Brake dust can turn the cleanest wheels dirty in a matter of days. So what is it, how do you remove it and can you prevent it entirely? We explain all.

It doesn’t matter whether you drive often, or not, whether you brake harshly or not, or whether you drive your car on track or on the road. Brake dust will always make its way on to your wheels from the brake pads. It’s inevitable. But what is it?

What is brake dust?

Put simply, brake dust is the waste residue that is created when your caliper presses and clamps the brake pads onto the rotor/disc in order to slow your vehicle down. The harsher your brake on the pedal, the tighter the caliper clamp and therefore the more pressure the pad faces when pushing against the rotor.

The brake pad itself features a metal compound, which is worn down overtime. That worn down compound leaves behind brake dust as its in use, and with no where else to go, it attaches itself to your wheels and other areas in the wheel arch. Brake dust is made up iron particles, carbon residue and friction material.

In truth, the amount of brake dust that builds up can be reduced with two factors. One, brake earlier, and thus brake lighter. This will reduce the amount of pressure needs to slow your vehicle down, thus using less compound. The other is to purchase a brake pad which is built to produce less brake dust. The former all depends on how your vehicle is driven. If it’s a track car, then you will be pressing the pedal hard, corner after corner, thus using more braking performance in a very short space of time building huge amounts of heat. Not much you can do about that, unless you upgrade to a carbon ceramic brake setup which dramatically reduces brake dust due to the difference in compound.

Applying the wheel cleaner to the alloy wheels

How to remove brake dust from alloy wheels

Thankfully, while you’ll never be able to stop brake dust entirely, you can remove it fairly easily. You will need the right products, however, as it involves using a pressure washer as well as some wheel cleaner.

  • Spray the wheels with a pressure washer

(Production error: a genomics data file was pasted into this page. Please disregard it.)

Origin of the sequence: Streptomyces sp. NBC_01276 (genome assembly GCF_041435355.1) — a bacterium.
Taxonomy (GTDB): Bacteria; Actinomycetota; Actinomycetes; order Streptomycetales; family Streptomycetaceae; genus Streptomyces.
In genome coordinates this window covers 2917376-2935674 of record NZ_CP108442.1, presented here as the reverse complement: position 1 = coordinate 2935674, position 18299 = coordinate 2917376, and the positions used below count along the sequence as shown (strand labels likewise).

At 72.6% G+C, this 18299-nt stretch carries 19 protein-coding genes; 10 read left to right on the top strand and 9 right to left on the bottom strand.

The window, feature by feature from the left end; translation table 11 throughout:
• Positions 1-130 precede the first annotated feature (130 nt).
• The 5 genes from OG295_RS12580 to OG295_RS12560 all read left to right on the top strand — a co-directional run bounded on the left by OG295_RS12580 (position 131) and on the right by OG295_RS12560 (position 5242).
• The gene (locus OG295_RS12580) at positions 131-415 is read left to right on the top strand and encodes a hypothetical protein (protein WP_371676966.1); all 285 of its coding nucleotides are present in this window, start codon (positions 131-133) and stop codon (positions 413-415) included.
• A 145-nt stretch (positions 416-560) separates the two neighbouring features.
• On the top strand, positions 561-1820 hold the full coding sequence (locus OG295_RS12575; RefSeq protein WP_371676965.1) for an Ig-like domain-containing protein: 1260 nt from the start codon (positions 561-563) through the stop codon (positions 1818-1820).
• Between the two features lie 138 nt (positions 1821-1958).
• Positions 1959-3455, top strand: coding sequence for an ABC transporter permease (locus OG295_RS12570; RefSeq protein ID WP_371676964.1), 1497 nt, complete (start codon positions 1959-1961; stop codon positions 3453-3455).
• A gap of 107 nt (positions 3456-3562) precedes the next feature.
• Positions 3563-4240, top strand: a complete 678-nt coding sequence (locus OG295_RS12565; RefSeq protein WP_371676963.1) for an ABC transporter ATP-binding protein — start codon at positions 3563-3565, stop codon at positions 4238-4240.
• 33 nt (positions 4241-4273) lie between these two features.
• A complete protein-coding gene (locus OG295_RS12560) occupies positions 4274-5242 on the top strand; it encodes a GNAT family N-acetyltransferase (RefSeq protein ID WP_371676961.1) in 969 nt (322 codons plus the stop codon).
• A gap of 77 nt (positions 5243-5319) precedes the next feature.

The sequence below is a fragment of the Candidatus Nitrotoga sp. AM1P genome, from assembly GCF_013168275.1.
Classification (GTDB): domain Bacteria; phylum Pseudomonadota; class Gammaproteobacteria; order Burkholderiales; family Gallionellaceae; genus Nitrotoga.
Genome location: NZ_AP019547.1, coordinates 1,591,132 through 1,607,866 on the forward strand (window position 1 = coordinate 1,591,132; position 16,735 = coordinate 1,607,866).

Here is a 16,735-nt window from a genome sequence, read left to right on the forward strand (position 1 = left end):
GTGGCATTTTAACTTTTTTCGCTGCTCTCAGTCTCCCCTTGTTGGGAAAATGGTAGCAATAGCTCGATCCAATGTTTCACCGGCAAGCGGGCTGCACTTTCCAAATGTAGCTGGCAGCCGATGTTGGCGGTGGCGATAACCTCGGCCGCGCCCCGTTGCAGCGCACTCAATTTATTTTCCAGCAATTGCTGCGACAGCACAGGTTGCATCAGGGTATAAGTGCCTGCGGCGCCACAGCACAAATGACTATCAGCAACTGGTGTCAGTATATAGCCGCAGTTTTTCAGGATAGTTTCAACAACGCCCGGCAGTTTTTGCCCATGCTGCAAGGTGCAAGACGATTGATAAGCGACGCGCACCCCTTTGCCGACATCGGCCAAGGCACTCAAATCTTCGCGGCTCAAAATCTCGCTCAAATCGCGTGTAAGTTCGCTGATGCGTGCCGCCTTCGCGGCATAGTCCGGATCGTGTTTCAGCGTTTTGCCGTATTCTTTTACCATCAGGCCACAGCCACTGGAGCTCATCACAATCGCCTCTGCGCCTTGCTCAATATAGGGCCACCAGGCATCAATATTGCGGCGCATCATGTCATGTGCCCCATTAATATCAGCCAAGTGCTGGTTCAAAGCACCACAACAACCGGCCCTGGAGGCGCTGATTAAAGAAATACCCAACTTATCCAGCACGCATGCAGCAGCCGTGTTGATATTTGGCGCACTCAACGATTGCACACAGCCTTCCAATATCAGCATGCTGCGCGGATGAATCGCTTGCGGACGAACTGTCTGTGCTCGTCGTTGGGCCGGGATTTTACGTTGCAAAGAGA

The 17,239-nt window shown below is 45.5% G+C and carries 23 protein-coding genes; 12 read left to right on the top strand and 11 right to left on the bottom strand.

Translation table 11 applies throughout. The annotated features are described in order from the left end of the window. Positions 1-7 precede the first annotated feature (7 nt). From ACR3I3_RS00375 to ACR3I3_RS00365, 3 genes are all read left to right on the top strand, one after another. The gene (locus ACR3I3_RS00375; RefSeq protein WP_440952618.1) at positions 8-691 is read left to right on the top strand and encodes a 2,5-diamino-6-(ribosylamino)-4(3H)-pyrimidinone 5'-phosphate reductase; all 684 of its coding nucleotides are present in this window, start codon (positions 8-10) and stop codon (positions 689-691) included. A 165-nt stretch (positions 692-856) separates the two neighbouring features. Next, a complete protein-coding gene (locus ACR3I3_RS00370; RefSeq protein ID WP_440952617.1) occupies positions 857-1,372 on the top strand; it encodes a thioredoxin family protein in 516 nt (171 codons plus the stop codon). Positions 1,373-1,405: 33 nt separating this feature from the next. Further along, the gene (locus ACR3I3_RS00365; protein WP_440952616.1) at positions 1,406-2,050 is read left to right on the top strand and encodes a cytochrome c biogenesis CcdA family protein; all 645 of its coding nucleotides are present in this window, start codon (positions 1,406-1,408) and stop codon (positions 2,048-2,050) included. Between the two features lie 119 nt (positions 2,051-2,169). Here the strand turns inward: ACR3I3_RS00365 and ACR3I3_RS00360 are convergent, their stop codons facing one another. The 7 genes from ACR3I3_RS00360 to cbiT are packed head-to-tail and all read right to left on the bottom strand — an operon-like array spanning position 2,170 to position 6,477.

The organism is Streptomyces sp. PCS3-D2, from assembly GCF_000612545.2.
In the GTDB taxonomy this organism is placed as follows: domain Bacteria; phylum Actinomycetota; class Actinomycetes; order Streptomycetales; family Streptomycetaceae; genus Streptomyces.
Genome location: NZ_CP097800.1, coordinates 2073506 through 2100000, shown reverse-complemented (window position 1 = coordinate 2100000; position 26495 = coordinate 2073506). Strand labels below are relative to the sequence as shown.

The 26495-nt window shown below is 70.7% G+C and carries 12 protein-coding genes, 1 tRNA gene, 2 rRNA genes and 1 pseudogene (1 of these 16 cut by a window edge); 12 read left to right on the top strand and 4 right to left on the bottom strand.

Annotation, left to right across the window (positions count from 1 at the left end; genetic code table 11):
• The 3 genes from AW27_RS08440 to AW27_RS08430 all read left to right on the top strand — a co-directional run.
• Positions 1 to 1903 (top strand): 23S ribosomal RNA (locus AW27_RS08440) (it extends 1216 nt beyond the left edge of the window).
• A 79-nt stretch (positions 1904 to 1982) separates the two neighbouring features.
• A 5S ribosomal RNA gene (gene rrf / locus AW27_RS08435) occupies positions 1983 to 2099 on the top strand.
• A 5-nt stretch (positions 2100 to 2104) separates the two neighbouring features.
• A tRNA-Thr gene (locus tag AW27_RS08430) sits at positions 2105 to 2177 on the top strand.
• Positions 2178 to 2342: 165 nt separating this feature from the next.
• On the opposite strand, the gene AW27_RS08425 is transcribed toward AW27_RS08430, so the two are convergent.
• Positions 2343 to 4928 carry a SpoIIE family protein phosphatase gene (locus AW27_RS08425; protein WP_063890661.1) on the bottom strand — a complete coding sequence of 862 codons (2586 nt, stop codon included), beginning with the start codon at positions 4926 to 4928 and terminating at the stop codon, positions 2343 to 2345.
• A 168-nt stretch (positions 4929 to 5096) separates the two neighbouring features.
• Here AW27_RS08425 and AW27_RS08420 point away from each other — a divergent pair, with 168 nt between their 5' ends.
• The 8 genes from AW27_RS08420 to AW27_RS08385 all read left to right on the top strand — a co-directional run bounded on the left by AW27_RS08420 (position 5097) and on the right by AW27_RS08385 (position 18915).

• Apply wheel cleaner product and allow the product to dwell
  • For particularly dirty wheels, use an appropriate wheel brush to lift dirt
  • Use the pressure washer to remove the product from the wheels
  • Wash your vehicle as you would, remember to dry your wheels afterwards
  • Apply protective coating

There are a great deal of wheel cleaning products on the market, but to save you the hassle of picking one, we tested 8 of the best in a group test to find out which really is the best wheel cleaner in 2023.

Once you’ve got your wheel cleaner, simply spray the product onto each wheel and allow it to dwell. Each product differs for the ideal time to allow for dwelling, but most will suggest no more than 5-10 minutes. You don’t want the product to dry on the wheel as this can lead to damage.

The wheel cleaner works by eating into break dust and drawing them off the surface of the wheel. Be warned, most products don’t smell particularly nice, but rest assure they’re safe to use on most wheel finishes. To remove the product, simply use your pressure washer. You should be left with a beautifully clean wheel. If not, you can apply a second coating and use a soft wheel brush to agitate the surface. This is needed with heavy brake dust residue that hasn’t been cleaned for some time.

removing brake dust from alloy wheel

Can you prevent it?

Technically, no, not unless you’re using a carbon brake pad. But, you can apply waxes and other coatings to your wheels that will fight against brake dust sticking to your alloy wheels.

The other option, and more expensive, is to opt for a carbon brake pad. These rubber-based pads don’t release anywhere near the same amount of dust, and therefore don’t build up in the same way. But, carbon ceramic brakes are very expensive, so be warned.

You should always keep on top of brake dust build up on your wheels and around your braking system. Heavy build up can affect braking performance by creating imperfections in the surface, leading to vibration and noise. Not only this, but left for a long period of time, brake dust can affect the surface of your alloy wheel.

Be sure to check out step-by-step guide on how to clean alloy wheels for more information.